One reason is that we have not been reliable followers of Christ and thus, we are simply not convincing to the majority of people any more as they face life’s troubling questions and a still filled with terrible things: like prejudice, war, famine and disease. So how do we get back to becoming a place where people can come for answers?
In the Gospel lesson today, Peter confesses that Jesus is the Messiah, and Jesus says—Yes! But as we read further it becomes clear that Peter did not appreciate at all fully what Jesus being the Messiah entailed or what life would be like as a follower of that Messiah. It is no accident that the Gospels, the book of Acts and even the letters of Paul portray Peter’s blundering: he is the real disciple in the real world struggling to find an authentic way to follow Christ, and that mostly involves blundering, mistakes, and anxiety. One could say the same of the story of Moses—there’s enough human blundering on the part of the Israelites, and even of Moses, to fill the whole Pentateuch, but especially this book of Exodus.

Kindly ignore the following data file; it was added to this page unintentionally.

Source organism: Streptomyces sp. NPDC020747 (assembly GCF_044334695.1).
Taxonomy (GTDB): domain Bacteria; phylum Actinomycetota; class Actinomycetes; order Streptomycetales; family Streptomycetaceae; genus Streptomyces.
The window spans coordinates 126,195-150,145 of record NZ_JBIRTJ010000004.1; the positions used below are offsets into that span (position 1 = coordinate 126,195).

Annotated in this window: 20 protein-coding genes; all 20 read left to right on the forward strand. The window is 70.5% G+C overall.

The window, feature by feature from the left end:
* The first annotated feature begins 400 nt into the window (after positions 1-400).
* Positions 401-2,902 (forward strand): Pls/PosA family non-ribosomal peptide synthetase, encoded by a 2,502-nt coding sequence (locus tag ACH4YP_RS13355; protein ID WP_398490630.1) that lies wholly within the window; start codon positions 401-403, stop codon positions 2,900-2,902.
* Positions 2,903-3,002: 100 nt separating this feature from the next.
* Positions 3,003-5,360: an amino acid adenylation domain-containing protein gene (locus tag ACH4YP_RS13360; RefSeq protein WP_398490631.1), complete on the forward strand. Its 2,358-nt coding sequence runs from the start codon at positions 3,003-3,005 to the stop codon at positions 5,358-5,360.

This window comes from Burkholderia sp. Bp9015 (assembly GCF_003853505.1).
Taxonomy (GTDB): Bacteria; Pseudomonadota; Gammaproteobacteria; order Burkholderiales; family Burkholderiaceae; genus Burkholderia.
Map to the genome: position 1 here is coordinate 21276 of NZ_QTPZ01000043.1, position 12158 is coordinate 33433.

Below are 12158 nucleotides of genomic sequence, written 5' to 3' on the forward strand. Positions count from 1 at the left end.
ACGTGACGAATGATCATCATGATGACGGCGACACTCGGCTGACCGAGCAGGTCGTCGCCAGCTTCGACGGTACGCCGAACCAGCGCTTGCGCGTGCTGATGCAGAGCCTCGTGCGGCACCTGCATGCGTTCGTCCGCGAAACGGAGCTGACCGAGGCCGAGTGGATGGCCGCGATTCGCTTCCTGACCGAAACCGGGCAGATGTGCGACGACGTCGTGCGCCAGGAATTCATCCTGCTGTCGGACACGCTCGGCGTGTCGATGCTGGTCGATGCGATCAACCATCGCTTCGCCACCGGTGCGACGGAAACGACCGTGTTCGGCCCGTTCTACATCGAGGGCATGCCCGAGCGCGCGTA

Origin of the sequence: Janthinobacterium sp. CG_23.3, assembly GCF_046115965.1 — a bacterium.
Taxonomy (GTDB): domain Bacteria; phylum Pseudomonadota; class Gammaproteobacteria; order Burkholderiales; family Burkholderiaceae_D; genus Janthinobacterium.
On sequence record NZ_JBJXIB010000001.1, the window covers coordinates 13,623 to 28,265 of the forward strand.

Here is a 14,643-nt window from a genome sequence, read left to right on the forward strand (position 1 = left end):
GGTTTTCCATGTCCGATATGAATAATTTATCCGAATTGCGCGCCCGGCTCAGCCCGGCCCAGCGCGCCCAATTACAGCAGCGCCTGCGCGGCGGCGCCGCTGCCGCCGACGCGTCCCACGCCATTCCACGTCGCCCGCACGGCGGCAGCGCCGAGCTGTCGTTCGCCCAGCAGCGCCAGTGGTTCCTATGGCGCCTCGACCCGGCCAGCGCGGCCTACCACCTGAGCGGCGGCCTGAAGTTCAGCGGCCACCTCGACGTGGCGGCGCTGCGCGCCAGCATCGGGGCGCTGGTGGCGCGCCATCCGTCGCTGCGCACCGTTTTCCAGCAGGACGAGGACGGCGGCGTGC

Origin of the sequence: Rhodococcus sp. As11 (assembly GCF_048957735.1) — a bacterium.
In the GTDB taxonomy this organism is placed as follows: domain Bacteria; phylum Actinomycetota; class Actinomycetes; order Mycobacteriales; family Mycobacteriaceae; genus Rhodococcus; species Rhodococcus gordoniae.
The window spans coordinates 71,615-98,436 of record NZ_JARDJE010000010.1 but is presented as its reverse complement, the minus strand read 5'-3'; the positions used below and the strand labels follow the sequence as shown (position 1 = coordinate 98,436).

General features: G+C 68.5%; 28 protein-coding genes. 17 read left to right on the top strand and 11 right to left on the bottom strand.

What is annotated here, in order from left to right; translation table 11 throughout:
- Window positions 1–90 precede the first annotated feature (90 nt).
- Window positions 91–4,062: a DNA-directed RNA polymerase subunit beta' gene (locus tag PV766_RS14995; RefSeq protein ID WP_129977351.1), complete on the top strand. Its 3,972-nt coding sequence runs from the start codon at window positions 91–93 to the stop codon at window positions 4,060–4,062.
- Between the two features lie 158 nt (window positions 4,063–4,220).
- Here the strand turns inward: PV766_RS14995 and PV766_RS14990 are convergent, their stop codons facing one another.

So how do we live now? How can we be Christ’s disciples? It is not by worrying about the church or our comfort or our lost privilege. Let’s listen to what St. Paul says today: “I appeal to you therefore, brothers and sisters, by the mercies of God to present your bodies as a living sacrifice… Do not be conformed to this world, but be transformed by the renewing of your minds, so that you may discern what is the will of God.”
We are called to be transformed, to be willing to change, not according to our fears, but by the free gift from God. Our hope is not in the past, but in Christ who leads us into the future. We have gifts that differ, but we are united in one body in Christ. We can and will live as authentic worshippers of God in each thing that we do and on every day.
Grant we beseech thee that thy Church, being gathered together in unity by thy Holy Spirit, may manifest thy power among all peoples, to the glory of thy name.